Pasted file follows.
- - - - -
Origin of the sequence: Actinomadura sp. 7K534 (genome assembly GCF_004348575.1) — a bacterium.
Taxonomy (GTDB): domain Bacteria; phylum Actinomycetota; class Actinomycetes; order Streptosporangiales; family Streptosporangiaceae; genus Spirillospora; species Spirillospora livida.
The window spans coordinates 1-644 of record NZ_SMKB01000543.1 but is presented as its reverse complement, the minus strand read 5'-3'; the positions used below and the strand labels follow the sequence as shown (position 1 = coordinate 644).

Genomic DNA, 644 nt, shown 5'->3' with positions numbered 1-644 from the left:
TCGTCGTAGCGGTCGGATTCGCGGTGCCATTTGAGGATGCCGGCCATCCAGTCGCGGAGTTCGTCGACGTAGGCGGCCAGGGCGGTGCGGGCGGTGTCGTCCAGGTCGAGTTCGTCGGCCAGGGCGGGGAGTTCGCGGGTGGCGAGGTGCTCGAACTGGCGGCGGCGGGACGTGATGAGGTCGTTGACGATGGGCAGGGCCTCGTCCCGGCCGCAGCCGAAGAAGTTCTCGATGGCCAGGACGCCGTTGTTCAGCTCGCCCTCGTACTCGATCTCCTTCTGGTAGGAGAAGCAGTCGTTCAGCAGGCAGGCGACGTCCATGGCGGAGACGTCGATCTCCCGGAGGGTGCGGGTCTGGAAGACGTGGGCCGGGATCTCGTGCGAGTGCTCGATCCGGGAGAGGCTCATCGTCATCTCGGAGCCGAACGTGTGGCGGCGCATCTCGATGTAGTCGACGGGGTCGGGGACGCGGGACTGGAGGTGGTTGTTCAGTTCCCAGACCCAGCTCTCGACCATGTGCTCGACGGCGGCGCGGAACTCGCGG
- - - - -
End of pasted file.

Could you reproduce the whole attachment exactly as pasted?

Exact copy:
Origin of the sequence: Actinomadura sp. 7K534 (genome assembly GCF_004348575.1) — a bacterium.
Taxonomy (GTDB): domain Bacteria; phylum Actinomycetota; class Actinomycetes; order Streptosporangiales; family Streptosporangiaceae; genus Spirillospora; species Spirillospora livida.
The window spans coordinates 1-644 of record NZ_SMKB01000543.1 but is presented as its reverse complement, the minus strand read 5'-3'; the positions used below and the strand labels follow the sequence as shown (position 1 = coordinate 644).

Genomic DNA, 644 nt, shown 5'->3' with positions numbered 1-644 from the left:
TCGTCGTAGCGGTCGGATTCGCGGTGCCATTTGAGGATGCCGGCCATCCAGTCGCGGAGTTCGTCGACGTAGGCGGCCAGGGCGGTGCGGGCGGTGTCGTCCAGGTCGAGTTCGTCGGCCAGGGCGGGGAGTTCGCGGGTGGCGAGGTGCTCGAACTGGCGGCGGCGGGACGTGATGAGGTCGTTGACGATGGGCAGGGCCTCGTCCCGGCCGCAGCCGAAGAAGTTCTCGATGGCCAGGACGCCGTTGTTCAGCTCGCCCTCGTACTCGATCTCCTTCTGGTAGGAGAAGCAGTCGTTCAGCAGGCAGGCGACGTCCATGGCGGAGACGTCGATCTCCCGGAGGGTGCGGGTCTGGAAGACGTGGGCCGGGATCTCGTGCGAGTGCTCGATCCGGGAGAGGCTCATCGTCATCTCGGAGCCGAACGTGTGGCGGCGCATCTCGATGTAGTCGACGGGGTCGGGGACGCGGGACTGGAGGTGGTTGTTCAGTTCCCAGACCCAGCTCTCGACCATGTGCTCGACGGCGGCGCGGAACTCGCGG